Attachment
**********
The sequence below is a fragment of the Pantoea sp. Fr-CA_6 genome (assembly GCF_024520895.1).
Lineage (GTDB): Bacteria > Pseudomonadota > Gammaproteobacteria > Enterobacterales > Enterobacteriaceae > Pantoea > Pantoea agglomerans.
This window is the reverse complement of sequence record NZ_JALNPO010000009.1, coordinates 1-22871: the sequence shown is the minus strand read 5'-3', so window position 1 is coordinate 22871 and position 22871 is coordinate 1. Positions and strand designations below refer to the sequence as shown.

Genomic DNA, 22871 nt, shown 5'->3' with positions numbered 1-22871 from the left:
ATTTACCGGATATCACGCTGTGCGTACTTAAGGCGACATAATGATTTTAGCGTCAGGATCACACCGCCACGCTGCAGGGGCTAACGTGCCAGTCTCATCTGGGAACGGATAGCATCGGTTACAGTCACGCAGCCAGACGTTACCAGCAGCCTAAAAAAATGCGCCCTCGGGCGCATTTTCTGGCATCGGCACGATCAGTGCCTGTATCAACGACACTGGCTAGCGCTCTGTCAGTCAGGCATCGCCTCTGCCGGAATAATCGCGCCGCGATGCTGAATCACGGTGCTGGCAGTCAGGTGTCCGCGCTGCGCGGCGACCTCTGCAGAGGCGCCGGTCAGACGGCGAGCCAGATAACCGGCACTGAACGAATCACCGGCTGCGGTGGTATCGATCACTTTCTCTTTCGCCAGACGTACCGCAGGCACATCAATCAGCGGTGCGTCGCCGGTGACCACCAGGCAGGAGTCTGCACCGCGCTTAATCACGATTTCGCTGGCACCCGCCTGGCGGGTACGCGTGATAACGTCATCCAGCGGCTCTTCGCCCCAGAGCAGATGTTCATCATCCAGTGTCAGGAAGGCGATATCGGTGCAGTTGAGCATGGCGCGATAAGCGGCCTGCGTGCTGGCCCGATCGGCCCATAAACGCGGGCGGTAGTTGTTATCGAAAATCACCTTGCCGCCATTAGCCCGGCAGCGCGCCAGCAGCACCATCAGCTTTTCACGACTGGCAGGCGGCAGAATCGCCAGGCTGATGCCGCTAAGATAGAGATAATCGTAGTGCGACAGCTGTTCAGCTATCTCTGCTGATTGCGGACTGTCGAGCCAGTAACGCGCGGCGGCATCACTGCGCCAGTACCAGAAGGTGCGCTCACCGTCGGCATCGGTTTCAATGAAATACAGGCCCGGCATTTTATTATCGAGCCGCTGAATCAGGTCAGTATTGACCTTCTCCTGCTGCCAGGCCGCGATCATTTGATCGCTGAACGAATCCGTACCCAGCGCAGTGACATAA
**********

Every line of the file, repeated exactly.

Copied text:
The sequence below is a fragment of the Pantoea sp. Fr-CA_6 genome (assembly GCF_024520895.1).
Lineage (GTDB): Bacteria > Pseudomonadota > Gammaproteobacteria > Enterobacterales > Enterobacteriaceae > Pantoea > Pantoea agglomerans.
This window is the reverse complement of sequence record NZ_JALNPO010000009.1, coordinates 1-22871: the sequence shown is the minus strand read 5'-3', so window position 1 is coordinate 22871 and position 22871 is coordinate 1. Positions and strand designations below refer to the sequence as shown.

Genomic DNA, 22871 nt, shown 5'->3' with positions numbered 1-22871 from the left:
ATTTACCGGATATCACGCTGTGCGTACTTAAGGCGACATAATGATTTTAGCGTCAGGATCACACCGCCACGCTGCAGGGGCTAACGTGCCAGTCTCATCTGGGAACGGATAGCATCGGTTACAGTCACGCAGCCAGACGTTACCAGCAGCCTAAAAAAATGCGCCCTCGGGCGCATTTTCTGGCATCGGCACGATCAGTGCCTGTATCAACGACACTGGCTAGCGCTCTGTCAGTCAGGCATCGCCTCTGCCGGAATAATCGCGCCGCGATGCTGAATCACGGTGCTGGCAGTCAGGTGTCCGCGCTGCGCGGCGACCTCTGCAGAGGCGCCGGTCAGACGGCGAGCCAGATAACCGGCACTGAACGAATCACCGGCTGCGGTGGTATCGATCACTTTCTCTTTCGCCAGACGTACCGCAGGCACATCAATCAGCGGTGCGTCGCCGGTGACCACCAGGCAGGAGTCTGCACCGCGCTTAATCACGATTTCGCTGGCACCCGCCTGGCGGGTACGCGTGATAACGTCATCCAGCGGCTCTTCGCCCCAGAGCAGATGTTCATCATCCAGTGTCAGGAAGGCGATATCGGTGCAGTTGAGCATGGCGCGATAAGCGGCCTGCGTGCTGGCCCGATCGGCCCATAAACGCGGGCGGTAGTTGTTATCGAAAATCACCTTGCCGCCATTAGCCCGGCAGCGCGCCAGCAGCACCATCAGCTTTTCACGACTGGCAGGCGGCAGAATCGCCAGGCTGATGCCGCTAAGATAGAGATAATCGTAGTGCGACAGCTGTTCAGCTATCTCTGCTGATTGCGGACTGTCGAGCCAGTAACGCGCGGCGGCATCACTGCGCCAGTACCAGAAGGTGCGCTCACCGTCGGCATCGGTTTCAATGAAATACAGGCCCGGCATTTTATTATCGAGCCGCTGAATCAGGTCAGTATTGACCTTCTCCTGCTGCCAGGCCGCGATCATTTGATCGCTGAACGAATCCGTACCCAGCGCAGTGACATAA